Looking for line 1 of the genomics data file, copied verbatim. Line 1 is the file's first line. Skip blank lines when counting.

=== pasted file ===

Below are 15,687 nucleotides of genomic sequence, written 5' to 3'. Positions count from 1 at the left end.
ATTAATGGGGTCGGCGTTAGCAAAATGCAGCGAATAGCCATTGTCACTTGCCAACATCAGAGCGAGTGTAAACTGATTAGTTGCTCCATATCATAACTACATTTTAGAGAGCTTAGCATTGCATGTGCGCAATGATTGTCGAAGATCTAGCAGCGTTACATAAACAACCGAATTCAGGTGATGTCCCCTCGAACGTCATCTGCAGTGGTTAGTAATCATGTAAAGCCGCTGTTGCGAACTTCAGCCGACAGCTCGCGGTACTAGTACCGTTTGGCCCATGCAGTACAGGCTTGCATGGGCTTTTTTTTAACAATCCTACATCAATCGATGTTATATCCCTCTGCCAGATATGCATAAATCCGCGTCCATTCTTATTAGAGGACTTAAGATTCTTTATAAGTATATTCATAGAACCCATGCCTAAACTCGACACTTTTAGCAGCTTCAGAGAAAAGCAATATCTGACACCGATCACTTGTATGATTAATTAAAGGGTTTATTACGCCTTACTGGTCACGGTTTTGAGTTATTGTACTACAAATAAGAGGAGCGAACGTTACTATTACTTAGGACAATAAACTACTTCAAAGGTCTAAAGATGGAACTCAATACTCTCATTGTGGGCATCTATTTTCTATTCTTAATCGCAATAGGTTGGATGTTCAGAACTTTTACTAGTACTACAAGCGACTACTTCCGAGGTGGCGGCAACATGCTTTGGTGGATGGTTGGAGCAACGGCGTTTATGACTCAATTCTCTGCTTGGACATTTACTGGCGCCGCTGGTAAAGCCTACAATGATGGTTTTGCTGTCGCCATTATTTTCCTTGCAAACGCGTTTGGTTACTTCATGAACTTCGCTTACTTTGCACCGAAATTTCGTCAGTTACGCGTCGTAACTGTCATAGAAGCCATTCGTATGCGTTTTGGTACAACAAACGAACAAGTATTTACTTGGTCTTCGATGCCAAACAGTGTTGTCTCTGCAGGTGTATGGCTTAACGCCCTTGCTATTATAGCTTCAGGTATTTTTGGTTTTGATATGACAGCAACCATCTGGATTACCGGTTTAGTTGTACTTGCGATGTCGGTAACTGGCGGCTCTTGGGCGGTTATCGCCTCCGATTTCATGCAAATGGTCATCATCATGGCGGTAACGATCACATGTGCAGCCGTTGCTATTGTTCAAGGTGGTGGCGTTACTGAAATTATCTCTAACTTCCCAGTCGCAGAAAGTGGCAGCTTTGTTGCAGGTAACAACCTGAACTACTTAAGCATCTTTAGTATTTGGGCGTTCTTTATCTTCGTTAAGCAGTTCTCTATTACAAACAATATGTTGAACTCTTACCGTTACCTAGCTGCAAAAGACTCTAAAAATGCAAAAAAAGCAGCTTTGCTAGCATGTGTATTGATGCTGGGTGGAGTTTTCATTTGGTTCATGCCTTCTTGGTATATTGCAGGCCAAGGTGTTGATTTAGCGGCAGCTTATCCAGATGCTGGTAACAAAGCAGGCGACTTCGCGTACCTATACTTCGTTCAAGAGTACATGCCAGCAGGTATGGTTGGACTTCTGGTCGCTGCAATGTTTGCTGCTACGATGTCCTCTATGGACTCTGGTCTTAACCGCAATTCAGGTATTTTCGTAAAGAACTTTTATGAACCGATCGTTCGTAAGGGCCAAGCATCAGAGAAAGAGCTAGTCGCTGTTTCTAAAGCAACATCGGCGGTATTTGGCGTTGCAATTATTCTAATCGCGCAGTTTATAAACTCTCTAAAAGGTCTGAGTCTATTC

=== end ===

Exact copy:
Below are 15,687 nucleotides of genomic sequence, written 5' to 3'. Positions count from 1 at the left end.